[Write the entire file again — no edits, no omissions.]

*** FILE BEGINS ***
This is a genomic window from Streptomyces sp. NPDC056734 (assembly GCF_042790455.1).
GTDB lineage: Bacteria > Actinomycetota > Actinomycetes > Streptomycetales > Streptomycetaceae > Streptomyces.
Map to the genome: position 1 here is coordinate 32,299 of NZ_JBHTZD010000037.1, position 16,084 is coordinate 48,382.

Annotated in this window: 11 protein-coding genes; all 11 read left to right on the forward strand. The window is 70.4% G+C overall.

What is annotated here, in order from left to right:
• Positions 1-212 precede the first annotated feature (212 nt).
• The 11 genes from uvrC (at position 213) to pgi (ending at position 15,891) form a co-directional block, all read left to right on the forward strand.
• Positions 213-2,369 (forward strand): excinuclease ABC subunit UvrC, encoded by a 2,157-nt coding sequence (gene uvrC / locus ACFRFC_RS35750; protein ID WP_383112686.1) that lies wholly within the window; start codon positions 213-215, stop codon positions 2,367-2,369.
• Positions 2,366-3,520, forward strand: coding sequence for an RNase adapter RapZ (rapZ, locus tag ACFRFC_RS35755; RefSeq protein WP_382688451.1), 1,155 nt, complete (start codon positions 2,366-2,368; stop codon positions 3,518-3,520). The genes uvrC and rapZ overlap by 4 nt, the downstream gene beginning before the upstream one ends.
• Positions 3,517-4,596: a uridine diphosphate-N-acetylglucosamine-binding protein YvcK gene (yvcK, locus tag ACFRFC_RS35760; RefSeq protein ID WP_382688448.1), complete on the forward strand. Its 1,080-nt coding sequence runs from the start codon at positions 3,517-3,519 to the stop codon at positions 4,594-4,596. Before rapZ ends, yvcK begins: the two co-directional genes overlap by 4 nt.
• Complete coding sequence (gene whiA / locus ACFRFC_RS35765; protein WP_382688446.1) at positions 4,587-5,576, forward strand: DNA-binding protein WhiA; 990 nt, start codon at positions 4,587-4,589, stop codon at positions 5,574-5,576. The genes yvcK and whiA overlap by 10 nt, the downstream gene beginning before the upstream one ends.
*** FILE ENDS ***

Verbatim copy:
This is a genomic window from Streptomyces sp. NPDC056734 (assembly GCF_042790455.1).
GTDB lineage: Bacteria > Actinomycetota > Actinomycetes > Streptomycetales > Streptomycetaceae > Streptomyces.
Map to the genome: position 1 here is coordinate 32,299 of NZ_JBHTZD010000037.1, position 16,084 is coordinate 48,382.

Annotated in this window: 11 protein-coding genes; all 11 read left to right on the forward strand. The window is 70.4% G+C overall.

What is annotated here, in order from left to right:
• Positions 1-212 precede the first annotated feature (212 nt).
• The 11 genes from uvrC (at position 213) to pgi (ending at position 15,891) form a co-directional block, all read left to right on the forward strand.
• Positions 213-2,369 (forward strand): excinuclease ABC subunit UvrC, encoded by a 2,157-nt coding sequence (gene uvrC / locus ACFRFC_RS35750; protein ID WP_383112686.1) that lies wholly within the window; start codon positions 213-215, stop codon positions 2,367-2,369.
• Positions 2,366-3,520, forward strand: coding sequence for an RNase adapter RapZ (rapZ, locus tag ACFRFC_RS35755; RefSeq protein WP_382688451.1), 1,155 nt, complete (start codon positions 2,366-2,368; stop codon positions 3,518-3,520). The genes uvrC and rapZ overlap by 4 nt, the downstream gene beginning before the upstream one ends.
• Positions 3,517-4,596: a uridine diphosphate-N-acetylglucosamine-binding protein YvcK gene (yvcK, locus tag ACFRFC_RS35760; RefSeq protein ID WP_382688448.1), complete on the forward strand. Its 1,080-nt coding sequence runs from the start codon at positions 3,517-3,519 to the stop codon at positions 4,594-4,596. Before rapZ ends, yvcK begins: the two co-directional genes overlap by 4 nt.
• Complete coding sequence (gene whiA / locus ACFRFC_RS35765; protein WP_382688446.1) at positions 4,587-5,576, forward strand: DNA-binding protein WhiA; 990 nt, start codon at positions 4,587-4,589, stop codon at positions 5,574-5,576. The genes yvcK and whiA overlap by 10 nt, the downstream gene beginning before the upstream one ends.